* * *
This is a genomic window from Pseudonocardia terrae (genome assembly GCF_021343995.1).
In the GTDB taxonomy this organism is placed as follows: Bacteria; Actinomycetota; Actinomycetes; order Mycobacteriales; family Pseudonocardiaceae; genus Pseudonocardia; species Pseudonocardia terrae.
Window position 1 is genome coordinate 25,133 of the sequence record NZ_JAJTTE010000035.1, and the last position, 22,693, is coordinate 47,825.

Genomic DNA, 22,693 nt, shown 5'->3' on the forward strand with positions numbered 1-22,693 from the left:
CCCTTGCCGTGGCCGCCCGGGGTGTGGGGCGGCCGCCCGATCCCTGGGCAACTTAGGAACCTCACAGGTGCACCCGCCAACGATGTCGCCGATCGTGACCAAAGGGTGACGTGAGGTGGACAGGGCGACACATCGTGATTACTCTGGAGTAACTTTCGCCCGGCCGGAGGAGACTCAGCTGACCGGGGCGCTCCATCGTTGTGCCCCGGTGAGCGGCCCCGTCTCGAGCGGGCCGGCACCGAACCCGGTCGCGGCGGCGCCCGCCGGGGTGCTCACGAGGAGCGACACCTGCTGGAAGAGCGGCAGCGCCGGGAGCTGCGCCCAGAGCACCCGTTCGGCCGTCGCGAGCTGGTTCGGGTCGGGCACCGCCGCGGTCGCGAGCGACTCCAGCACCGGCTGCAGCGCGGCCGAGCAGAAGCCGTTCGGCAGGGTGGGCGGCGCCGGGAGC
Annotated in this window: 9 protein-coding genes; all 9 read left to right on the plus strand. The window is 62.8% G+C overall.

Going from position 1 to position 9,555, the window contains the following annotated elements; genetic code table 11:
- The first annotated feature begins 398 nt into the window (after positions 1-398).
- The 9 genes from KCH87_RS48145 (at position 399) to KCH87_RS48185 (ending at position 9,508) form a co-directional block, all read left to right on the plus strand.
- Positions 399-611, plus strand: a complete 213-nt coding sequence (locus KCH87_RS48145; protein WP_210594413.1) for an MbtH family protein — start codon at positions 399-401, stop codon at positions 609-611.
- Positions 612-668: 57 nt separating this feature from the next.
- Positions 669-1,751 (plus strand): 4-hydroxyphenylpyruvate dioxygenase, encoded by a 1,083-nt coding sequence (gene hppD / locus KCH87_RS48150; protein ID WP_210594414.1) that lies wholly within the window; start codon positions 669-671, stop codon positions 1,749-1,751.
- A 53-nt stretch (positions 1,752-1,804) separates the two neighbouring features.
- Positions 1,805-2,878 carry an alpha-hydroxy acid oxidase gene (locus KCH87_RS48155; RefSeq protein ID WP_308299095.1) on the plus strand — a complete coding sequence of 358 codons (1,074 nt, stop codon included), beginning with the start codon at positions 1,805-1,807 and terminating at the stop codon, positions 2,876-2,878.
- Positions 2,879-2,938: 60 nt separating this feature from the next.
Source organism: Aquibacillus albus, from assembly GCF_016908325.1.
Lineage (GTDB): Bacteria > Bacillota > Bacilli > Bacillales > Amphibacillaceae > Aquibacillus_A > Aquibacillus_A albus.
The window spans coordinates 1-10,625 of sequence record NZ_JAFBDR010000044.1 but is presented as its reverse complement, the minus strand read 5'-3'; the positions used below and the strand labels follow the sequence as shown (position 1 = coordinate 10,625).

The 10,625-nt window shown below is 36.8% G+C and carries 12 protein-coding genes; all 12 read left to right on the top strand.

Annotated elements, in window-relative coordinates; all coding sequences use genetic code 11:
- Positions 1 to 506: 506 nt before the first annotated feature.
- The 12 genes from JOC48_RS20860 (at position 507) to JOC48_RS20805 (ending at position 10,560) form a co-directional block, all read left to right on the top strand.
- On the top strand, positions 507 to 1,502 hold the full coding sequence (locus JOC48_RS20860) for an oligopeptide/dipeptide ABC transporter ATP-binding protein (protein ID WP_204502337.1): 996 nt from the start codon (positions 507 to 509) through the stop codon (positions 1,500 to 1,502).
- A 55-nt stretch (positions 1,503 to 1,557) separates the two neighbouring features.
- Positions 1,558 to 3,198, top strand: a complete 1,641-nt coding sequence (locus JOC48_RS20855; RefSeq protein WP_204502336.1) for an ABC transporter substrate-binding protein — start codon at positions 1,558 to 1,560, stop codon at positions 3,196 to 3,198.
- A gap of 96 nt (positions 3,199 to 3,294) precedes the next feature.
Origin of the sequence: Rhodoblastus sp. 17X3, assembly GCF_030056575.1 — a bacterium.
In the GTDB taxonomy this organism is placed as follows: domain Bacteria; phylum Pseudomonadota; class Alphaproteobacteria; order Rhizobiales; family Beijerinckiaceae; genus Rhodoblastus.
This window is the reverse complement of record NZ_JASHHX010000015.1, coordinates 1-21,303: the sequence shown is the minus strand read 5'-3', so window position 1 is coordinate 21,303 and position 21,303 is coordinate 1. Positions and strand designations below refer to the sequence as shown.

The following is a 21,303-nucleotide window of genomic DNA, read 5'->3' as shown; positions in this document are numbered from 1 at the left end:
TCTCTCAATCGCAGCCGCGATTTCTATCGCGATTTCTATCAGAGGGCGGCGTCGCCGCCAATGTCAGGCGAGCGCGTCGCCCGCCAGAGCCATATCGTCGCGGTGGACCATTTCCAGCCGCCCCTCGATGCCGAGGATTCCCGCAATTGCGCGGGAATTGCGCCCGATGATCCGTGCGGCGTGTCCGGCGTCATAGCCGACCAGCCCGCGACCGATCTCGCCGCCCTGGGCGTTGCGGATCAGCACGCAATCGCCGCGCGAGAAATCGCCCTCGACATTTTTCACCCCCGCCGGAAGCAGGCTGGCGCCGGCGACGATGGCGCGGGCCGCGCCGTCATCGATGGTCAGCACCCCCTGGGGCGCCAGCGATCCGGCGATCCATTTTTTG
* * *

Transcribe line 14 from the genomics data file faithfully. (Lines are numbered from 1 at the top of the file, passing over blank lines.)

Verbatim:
- Positions 1,805-2,878 carry an alpha-hydroxy acid oxidase gene (locus KCH87_RS48155; RefSeq protein ID WP_308299095.1) on the plus strand — a complete coding sequence of 358 codons (1,074 nt, stop codon included), beginning with the start codon at positions 1,805-1,807 and terminating at the stop codon, positions 2,876-2,878.